Last week I went to the ritzy coffee shop near the center of san cristobal and hung out for two days drinking coffee and using the wifi. The third day my partner and babe were with me. he ordered coffee and she smiled at him and the babe in his rebozo (babywrap). Which was a little surprising because she had been short with me before they had arrived, but I figured who can resist such a cute baby? When she came back with the coffee she asked him: is that her baby? Pointing to me. He answers : this is our baby. A couple of raised eyebrows staring at her backside as she walks away.
When she comes back she asks my partner another question about me. I say to her: I can speak. She looks at my partner giggles and says: can she speak?
Okay. It was time to get the check and get the fuck out of there.
This weekend I got a series of boys yelling ‘negra’ out of their cars at me. It was as if I was back in Palestine.
Also this weekend, a friend and I were having juice, when she pointed out that the multigenerational family behind us were staring. I hadn’t even noticed. Guess some things you get used to.
Then today, my partner comes home from the taco restaurant, telling me a delicious story of the woman who works there. She has been unusually friendly to us the past couple of times we have gone. Before she was normally surly, casting hidden evil looks. And today she asked him if the woman he normally comes in with was his wife. To which he answered: yes. And then she said that the mix had turned out well. Our daughter was very light.
And to think my Spanish teacher told me there was no racism in mexico.
Some weeks are just hard.
This week reminds me of being in the west bank. And attempting to explain to a Palestinian friend that racism and colorism wasn’t better in the states but I was more used to the stateside system and manifestations and knew how to respond better.
The first time I came to southern mexico, I met a great us journalist living in Oaxaca and writing about the indigenous resistance. She told me that once she had shown a video to a group of indigenous fishermen of how black (from the Atlantic Coast) Honduran fishermen had resisted some onslaught of economic globalization. All the oaxacan fishermen could focus on was the fact that the fishermen in the video were black. She had to stop the video after a couple of minutes and decided she couldn’t use that video anymore. She says to me: I don’t know how I would do this work if I was black.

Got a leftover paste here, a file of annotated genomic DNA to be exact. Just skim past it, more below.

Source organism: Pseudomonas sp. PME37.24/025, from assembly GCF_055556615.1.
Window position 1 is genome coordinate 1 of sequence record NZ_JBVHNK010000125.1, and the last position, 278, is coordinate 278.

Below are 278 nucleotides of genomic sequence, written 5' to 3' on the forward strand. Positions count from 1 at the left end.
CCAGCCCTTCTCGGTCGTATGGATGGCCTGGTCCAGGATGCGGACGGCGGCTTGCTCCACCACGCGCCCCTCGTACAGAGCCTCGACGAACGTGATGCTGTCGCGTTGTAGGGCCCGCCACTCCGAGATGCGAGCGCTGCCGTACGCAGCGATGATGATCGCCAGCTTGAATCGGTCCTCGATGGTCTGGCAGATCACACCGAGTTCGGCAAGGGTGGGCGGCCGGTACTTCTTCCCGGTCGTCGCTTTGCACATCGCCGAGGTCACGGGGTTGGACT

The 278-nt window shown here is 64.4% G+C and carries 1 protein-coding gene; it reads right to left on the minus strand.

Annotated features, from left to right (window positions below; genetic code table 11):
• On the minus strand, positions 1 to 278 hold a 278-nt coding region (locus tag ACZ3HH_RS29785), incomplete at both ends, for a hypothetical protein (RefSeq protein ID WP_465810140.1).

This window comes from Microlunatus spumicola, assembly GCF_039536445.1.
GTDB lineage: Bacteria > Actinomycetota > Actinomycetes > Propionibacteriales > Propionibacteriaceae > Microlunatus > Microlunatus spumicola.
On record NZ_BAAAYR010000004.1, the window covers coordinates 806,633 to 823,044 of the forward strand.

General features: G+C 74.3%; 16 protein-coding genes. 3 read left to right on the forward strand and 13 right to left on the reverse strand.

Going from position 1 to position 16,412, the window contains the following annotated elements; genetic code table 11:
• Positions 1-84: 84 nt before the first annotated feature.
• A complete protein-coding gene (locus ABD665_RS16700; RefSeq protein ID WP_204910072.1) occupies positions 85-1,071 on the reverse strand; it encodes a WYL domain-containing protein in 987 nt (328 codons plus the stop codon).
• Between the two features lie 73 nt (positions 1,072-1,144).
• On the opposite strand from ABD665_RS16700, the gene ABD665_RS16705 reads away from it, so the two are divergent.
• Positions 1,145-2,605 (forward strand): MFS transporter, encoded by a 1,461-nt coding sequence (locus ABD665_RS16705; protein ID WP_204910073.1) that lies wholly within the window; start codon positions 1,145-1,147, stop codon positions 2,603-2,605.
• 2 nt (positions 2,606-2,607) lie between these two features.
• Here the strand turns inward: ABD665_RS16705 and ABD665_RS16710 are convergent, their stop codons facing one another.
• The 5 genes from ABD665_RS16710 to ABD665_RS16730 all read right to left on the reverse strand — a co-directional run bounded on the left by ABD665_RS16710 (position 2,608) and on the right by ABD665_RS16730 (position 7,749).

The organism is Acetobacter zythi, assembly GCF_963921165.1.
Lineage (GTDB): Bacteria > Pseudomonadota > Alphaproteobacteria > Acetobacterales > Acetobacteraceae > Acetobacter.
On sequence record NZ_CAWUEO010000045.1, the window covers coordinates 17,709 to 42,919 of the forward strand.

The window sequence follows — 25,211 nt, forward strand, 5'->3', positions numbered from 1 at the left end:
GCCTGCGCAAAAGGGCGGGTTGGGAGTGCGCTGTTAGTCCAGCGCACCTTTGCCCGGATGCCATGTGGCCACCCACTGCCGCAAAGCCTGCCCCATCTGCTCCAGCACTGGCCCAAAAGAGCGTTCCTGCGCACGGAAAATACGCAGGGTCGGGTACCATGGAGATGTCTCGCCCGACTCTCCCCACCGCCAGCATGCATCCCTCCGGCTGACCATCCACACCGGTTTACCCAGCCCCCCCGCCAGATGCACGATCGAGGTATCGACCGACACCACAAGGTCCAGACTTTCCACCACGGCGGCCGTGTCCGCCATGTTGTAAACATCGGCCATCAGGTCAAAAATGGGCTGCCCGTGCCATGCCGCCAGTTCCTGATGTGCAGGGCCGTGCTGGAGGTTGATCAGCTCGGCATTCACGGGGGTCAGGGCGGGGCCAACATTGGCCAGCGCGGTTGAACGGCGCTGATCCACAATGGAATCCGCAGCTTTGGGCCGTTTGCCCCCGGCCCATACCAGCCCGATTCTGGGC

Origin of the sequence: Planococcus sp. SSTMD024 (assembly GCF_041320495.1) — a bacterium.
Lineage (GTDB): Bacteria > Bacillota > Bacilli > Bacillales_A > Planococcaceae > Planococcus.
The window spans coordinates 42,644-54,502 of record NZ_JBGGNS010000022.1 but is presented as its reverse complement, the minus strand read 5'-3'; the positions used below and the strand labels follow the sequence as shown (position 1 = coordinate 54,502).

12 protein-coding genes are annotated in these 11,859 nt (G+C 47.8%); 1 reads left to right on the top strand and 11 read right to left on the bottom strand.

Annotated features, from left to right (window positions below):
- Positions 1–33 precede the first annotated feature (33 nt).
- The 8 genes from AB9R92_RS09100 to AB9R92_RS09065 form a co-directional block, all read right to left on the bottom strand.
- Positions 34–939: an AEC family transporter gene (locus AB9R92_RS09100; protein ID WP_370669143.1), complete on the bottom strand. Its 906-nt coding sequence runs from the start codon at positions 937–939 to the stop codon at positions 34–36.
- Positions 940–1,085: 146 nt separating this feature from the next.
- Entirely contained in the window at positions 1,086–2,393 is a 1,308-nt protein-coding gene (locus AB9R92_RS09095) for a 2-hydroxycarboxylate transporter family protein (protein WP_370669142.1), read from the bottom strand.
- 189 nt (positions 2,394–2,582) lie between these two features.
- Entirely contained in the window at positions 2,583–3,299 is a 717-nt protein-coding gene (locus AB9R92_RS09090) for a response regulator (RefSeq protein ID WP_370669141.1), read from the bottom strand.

On one level, I forget that I look African. Even though I am from the states. Northerners are quick to point out that I have passport privilege (just like them), and that is very true. An American passport and African skin. People treat me like I am a us citizen (after I tell them I am one), but not like I am white. And African skin is not very common here.
I forget that I look African. I am used to being black. I was born in washington dc and have only spent three months on the continent of Africa. Rarely in the States does anyone think I was born in Africa.
Maybe if I started saying that I was from Africa when people ask (which they do…often…I mean that’s just being a foreigner) I would not experience such a shock when they see me as such.
On another level, internalized white supremacy is hard at work here in mexico as it is nearly everywhere in the world. Doesn’t ‘internalized white supremacy’ sound so abstract? So critical cultural worker theoretical? Not to mention the white Mexicans. Like the taco stand lady. She must be so proud of her own clear white skin.
The first day we arrived in san cristobal, I was eating breakfast in a little shop and saw a television commercial for skin whitener cream. I haven’t really seen a television since.
A couple of weeks ago, while we were having drinks with the neighbors, the husband called me ‘negrita’, and the wife pulled him into the kitchen for a little talking to. And then she gifted me a shirt, that I had once complimented her on, it says: permiteme que te ignore. Allow me to ignore you.